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[whitespace] 'Secret Ballot'
Veil-Safe: Nassim Abdi totes a ballot box in 'Secret Ballot.'

Desert Duo

A bored soldier and an uppity election official endure a sandy exile in Iranian 'Secret Ballot'

By Richard von Busack

PROPAGANDA FOR DEMOCRACY is still propaganda--a lesser art. And the middlingness of the Iranian import Secret Ballot is due to the fact that much of it is addressed to the outside world. The movie states that Iran is a country that's emerging from the reactionary religious chasm the nation fell--or rather, was driven--into 20 years ago. As is frequently the case in Iranian films, the style is a beautifully wrought version of Italian neorealism. But in Secret Ballot, the mood is something like British films from World War II about the home front. Though this movie acknowledges difficult conditions, too much is left unsaid. The movie's air of self-censorship is disturbing.

But some might take Secret Ballot on an easier level, as a throwback to the tradition of Westerns involving the touchy friendship of nuns and soldiers out on the frontier, though the woman here (known as Girl and played by Nassim Abdi) isn't really a nun--she just dresses that way, in accordance with the Iranian custom.

Director Babak Payami sets up the grudging companionship during the course of one day; and if the intro is slowly paced, there's a good excuse for it. A soldier (Cyrus Abidi) at a remote border post on an island wakes up for his shift. The base is a checkpoint from which to watch out for smugglers. It's too hot to sleep indoors, so he and the other soldier have moved their bunk bed outside to get some air. I wrote "bunk bed," but there's actually only one mattress, the two have to take shifts in it. In the opening, the soldier wakes up, has a minor argument with the other soldier, goes out to look around, gets his shoes on, harnesses his rifle--all in enough slowly paced detail to make sure you understand the heat, the remoteness, the enforced boredom of a soldier's life.

A cardboard ballot box descends by parachute; in short order, a girl arrives by motorboat. She's an election official, and she can pull rank on the soldier and make him escort her to all the hamlets on the island to make sure that they vote. This duty irks the soldier in so many different ways. First, he doesn't like the locals, whom he considers bumpkins and criminals. Second, he believes that he should be watching the coast. Third, he knows what a woman's place is, and it's not gallivanting about the countryside. And this particular woman is uppity; when the soldier asks her why they're going to all this trouble, she tends to recite her answers as if reading them off a blackboard.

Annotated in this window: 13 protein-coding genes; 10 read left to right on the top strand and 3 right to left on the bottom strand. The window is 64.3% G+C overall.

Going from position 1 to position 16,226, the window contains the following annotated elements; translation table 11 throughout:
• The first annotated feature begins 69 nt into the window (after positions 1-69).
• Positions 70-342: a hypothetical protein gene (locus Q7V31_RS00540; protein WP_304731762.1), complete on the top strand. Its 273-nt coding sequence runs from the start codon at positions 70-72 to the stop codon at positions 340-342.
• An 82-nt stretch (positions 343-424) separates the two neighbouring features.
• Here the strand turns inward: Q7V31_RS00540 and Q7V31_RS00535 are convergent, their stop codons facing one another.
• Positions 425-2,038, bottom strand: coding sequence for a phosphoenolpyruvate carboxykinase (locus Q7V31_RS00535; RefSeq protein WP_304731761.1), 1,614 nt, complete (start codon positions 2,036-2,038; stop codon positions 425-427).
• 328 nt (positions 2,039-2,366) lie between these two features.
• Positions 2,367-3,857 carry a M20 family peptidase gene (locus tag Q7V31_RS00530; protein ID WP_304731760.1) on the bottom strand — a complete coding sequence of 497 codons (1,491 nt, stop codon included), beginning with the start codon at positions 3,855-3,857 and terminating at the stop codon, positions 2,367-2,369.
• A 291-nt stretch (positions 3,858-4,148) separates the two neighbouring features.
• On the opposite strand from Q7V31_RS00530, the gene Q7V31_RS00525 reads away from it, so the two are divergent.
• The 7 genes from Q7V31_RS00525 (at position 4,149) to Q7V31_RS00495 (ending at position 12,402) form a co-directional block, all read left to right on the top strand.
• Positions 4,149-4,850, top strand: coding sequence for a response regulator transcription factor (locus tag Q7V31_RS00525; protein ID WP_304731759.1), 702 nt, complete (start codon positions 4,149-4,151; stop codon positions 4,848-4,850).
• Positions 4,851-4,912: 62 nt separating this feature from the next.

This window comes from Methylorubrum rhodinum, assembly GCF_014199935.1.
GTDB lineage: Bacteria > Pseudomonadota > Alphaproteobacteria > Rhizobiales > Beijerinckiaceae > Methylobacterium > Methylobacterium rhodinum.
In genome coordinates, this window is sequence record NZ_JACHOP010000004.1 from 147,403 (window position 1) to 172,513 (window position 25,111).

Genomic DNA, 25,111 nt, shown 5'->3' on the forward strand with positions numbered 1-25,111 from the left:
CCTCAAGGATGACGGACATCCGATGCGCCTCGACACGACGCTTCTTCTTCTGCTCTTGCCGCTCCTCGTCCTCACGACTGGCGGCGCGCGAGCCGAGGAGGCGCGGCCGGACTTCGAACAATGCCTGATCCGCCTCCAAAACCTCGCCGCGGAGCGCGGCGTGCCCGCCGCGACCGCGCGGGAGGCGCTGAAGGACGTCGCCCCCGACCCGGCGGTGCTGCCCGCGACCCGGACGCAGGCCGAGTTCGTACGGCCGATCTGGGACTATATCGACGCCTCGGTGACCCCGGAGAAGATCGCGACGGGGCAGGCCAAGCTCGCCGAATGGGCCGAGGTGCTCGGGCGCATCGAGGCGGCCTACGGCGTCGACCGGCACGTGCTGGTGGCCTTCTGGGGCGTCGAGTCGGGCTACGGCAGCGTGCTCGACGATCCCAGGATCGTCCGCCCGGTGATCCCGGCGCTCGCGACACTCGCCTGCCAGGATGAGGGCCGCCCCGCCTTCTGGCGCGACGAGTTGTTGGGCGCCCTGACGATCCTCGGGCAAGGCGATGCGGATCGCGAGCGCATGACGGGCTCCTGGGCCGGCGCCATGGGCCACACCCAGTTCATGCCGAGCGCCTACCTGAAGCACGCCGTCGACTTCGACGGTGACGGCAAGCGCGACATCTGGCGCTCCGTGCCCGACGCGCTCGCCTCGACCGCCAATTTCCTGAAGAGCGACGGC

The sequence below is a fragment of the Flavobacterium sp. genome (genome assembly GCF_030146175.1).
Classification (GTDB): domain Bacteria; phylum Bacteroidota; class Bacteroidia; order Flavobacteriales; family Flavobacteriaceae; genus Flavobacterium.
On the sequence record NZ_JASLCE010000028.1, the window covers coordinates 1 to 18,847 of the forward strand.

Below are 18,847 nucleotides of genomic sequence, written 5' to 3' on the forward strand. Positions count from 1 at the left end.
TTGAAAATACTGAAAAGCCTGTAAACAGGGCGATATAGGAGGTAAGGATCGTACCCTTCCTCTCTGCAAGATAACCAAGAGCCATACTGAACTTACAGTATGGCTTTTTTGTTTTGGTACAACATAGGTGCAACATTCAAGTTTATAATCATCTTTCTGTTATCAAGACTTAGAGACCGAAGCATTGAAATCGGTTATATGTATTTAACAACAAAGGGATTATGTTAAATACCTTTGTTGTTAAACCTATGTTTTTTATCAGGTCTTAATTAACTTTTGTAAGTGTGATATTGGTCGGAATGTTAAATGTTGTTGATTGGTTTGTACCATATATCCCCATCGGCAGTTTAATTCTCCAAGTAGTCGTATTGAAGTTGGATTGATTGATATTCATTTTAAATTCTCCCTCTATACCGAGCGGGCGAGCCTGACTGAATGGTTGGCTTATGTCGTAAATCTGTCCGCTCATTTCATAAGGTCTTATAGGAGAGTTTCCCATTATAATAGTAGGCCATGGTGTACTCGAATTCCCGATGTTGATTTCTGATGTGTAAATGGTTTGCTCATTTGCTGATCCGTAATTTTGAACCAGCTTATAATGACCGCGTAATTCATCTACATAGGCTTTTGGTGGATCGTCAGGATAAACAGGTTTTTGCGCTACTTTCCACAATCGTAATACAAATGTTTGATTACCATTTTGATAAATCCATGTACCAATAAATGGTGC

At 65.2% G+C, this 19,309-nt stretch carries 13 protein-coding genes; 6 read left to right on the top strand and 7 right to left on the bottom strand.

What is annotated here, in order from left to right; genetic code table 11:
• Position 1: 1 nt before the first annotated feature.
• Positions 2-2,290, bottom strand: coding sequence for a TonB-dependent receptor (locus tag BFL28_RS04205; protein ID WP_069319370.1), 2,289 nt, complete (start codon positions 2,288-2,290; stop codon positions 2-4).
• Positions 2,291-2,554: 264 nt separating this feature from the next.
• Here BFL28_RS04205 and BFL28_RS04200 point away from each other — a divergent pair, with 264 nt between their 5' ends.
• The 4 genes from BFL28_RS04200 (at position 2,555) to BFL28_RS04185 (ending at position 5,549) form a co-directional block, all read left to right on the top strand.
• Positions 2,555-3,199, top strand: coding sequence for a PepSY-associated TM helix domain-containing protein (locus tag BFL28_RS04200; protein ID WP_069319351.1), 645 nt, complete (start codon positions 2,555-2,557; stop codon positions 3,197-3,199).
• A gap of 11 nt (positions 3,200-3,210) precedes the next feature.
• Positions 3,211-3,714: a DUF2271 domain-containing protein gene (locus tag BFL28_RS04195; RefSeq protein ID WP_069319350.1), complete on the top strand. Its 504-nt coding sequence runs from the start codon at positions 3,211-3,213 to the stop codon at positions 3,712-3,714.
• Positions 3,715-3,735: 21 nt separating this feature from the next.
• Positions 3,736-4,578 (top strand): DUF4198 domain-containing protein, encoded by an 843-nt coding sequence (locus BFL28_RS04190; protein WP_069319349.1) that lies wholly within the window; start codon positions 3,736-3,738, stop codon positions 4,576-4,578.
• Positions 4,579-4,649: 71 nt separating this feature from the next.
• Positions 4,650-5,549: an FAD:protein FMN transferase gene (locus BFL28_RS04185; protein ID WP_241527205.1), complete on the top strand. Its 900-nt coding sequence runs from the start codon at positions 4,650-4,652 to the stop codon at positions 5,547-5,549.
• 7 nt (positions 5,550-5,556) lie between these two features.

The rapport that grows between these two is the main recommendation for Secret Ballot. The desert-island locations have the age-old appeal of sand and water. But even if the film is candid enough to admit that Iran's system involves rubber-stamping candidates, the film's repetition and Payami's aversion to editing begin to get a little chafing. Watching the movie, you may start to feel you've been out in the sun too long.

Secret Ballot (Unrated; 105 min.), written and directed by Babak Payami, photographed by Farzad Jadat and starring Nassim Abdi and Cyrus Abidi, opens Friday at the Towne Theater in San Jose.

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From the August 22-28, 2002 issue of Metro, Silicon Valley's Weekly Newspaper.

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